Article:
Objective: To analyze factors associated with the practice of physical activity during pregnancy and its relationship to maternal and child health indicators.
Methods: Cross-sectional study carried out with all births that occurred at maternity hospitals in the municipality of Rio Grande (Southern Brazil) during the year of 2007 (N = 2,557). Information was collected through interviews, by means of a pre-coded questionnaire administered to the mothers. The analyzed maternal and child health outcomes were: hospitalization during pregnancy, cesarean delivery, preterm birth (gestational age < 37 weeks), low birth weight (< 2500g), and fetal death.
Results: A total of 32.8% of mothers (95%CI 31.0;34.6) reported having practiced physical activity during pregnancy. The factors associated with practice of physical activity during pregnancy, after adjusting for potential confounders, were: maternal age (inverse association), level of schooling (direct association), mother's first pregnancy, having received prenatal care, and having been instructed in physical activity during prenatal care. Women who practiced physical activity during pregnancy were less likely to deliver surgically and to have a stillbirth. There was no association between physical activity and preterm birth, hospitalization, and low birth weight.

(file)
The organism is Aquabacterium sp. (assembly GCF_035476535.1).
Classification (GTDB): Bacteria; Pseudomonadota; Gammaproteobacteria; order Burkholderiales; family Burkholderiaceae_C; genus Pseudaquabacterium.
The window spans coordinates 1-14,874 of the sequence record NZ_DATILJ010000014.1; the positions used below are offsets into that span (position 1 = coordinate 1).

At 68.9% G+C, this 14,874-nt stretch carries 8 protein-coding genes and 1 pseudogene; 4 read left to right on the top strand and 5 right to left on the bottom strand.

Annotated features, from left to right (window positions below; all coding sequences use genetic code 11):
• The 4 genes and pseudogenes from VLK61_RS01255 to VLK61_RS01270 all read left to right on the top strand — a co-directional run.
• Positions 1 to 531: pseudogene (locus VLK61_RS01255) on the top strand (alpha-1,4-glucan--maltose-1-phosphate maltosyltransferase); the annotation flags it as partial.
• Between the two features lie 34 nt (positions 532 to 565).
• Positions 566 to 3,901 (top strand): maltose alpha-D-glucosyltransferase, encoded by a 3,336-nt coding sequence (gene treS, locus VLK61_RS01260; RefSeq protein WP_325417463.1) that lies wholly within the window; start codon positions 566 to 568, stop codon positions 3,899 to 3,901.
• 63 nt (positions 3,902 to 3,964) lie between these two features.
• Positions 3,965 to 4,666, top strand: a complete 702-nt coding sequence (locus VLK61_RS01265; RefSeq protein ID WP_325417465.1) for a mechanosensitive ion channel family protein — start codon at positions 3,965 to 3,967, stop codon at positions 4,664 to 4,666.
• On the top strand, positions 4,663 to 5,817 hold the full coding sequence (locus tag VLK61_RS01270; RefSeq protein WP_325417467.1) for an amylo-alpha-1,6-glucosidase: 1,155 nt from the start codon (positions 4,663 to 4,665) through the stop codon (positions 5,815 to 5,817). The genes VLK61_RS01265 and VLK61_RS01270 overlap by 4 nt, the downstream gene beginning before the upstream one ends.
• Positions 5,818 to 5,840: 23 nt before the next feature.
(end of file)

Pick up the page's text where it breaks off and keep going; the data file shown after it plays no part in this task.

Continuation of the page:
Conclusions: Only one third of mothers reported having practiced physical activity during pregnancy. This behavior was more frequent among younger women with higher level of schooling who were advised during prenatal care. Women who practiced physical activity during pregnancy had fewer cesarean sections and lower occurrence of stillbirths.